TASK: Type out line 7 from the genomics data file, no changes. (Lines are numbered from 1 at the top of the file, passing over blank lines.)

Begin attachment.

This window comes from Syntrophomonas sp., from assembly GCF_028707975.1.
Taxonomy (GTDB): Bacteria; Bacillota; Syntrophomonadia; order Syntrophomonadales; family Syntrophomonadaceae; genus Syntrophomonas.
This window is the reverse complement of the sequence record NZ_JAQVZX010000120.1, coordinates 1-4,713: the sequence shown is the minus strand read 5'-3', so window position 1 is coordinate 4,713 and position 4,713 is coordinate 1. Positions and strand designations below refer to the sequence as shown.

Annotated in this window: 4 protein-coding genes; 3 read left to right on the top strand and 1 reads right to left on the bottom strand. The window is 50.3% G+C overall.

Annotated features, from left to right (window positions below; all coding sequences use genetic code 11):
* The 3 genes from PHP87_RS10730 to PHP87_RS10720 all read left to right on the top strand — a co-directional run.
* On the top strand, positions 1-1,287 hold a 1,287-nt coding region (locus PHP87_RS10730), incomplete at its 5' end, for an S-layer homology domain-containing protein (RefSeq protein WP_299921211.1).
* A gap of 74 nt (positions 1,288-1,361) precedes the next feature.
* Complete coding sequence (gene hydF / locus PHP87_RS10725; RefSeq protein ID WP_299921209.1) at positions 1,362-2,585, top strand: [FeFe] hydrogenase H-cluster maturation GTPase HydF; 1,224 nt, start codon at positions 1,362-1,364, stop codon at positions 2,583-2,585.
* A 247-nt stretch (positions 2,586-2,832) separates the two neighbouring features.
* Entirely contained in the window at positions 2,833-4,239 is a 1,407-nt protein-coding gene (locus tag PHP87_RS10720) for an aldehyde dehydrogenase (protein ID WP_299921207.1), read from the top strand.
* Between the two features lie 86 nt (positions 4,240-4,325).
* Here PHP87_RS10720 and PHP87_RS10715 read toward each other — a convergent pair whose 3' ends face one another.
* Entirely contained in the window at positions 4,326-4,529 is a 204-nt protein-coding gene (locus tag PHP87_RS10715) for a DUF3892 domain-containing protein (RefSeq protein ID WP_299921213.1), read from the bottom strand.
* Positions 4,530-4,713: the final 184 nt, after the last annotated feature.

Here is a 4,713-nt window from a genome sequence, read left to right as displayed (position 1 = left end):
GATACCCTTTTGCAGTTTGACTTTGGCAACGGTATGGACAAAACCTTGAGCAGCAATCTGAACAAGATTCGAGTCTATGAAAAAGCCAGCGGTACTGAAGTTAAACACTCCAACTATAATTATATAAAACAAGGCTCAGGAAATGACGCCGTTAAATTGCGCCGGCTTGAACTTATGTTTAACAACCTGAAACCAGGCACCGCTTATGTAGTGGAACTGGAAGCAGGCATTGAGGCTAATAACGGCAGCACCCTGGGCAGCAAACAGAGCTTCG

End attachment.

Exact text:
* On the top strand, positions 1-1,287 hold a 1,287-nt coding region (locus PHP87_RS10730), incomplete at its 5' end, for an S-layer homology domain-containing protein (RefSeq protein WP_299921211.1).